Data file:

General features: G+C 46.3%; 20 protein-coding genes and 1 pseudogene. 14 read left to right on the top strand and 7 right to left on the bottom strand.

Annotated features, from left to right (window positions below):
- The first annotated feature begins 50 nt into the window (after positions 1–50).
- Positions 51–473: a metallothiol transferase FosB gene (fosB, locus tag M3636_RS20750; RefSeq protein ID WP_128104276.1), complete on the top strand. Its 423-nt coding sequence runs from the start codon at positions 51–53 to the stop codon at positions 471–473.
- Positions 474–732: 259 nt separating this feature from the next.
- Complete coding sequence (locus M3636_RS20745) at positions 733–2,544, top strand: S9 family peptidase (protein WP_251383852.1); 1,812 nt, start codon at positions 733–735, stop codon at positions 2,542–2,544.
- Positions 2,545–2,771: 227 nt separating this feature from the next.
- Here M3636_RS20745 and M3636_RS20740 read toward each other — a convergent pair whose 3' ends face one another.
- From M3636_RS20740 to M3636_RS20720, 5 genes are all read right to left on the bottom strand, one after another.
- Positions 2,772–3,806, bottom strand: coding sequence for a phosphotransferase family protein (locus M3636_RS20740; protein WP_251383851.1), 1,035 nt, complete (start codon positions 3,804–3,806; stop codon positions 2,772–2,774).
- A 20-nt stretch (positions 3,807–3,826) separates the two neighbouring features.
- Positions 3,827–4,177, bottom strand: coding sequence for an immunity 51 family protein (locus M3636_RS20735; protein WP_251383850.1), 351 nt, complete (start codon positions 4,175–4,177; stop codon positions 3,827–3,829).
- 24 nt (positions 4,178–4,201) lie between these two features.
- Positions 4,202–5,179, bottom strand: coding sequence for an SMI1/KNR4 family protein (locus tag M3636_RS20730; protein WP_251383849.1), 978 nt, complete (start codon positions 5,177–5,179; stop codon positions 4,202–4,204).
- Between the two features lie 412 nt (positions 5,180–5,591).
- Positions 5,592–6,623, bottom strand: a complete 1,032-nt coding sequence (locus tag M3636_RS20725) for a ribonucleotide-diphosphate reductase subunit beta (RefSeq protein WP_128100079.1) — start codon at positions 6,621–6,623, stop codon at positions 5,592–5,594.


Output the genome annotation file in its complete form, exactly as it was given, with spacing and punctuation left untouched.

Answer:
General features: G+C 46.3%; 20 protein-coding genes and 1 pseudogene. 14 read left to right on the top strand and 7 right to left on the bottom strand.

Annotated features, from left to right (window positions below):
- The first annotated feature begins 50 nt into the window (after positions 1–50).
- Positions 51–473: a metallothiol transferase FosB gene (fosB, locus tag M3636_RS20750; RefSeq protein ID WP_128104276.1), complete on the top strand. Its 423-nt coding sequence runs from the start codon at positions 51–53 to the stop codon at positions 471–473.
- Positions 474–732: 259 nt separating this feature from the next.
- Complete coding sequence (locus M3636_RS20745) at positions 733–2,544, top strand: S9 family peptidase (protein WP_251383852.1); 1,812 nt, start codon at positions 733–735, stop codon at positions 2,542–2,544.
- Positions 2,545–2,771: 227 nt separating this feature from the next.
- Here M3636_RS20745 and M3636_RS20740 read toward each other — a convergent pair whose 3' ends face one another.
- From M3636_RS20740 to M3636_RS20720, 5 genes are all read right to left on the bottom strand, one after another.
- Positions 2,772–3,806, bottom strand: coding sequence for a phosphotransferase family protein (locus M3636_RS20740; protein WP_251383851.1), 1,035 nt, complete (start codon positions 3,804–3,806; stop codon positions 2,772–2,774).
- A 20-nt stretch (positions 3,807–3,826) separates the two neighbouring features.
- Positions 3,827–4,177, bottom strand: coding sequence for an immunity 51 family protein (locus M3636_RS20735; protein WP_251383850.1), 351 nt, complete (start codon positions 4,175–4,177; stop codon positions 3,827–3,829).
- 24 nt (positions 4,178–4,201) lie between these two features.
- Positions 4,202–5,179, bottom strand: coding sequence for an SMI1/KNR4 family protein (locus tag M3636_RS20730; protein WP_251383849.1), 978 nt, complete (start codon positions 5,177–5,179; stop codon positions 4,202–4,204).
- Between the two features lie 412 nt (positions 5,180–5,591).
- Positions 5,592–6,623, bottom strand: a complete 1,032-nt coding sequence (locus tag M3636_RS20725) for a ribonucleotide-diphosphate reductase subunit beta (RefSeq protein WP_128100079.1) — start codon at positions 6,621–6,623, stop codon at positions 5,592–5,594.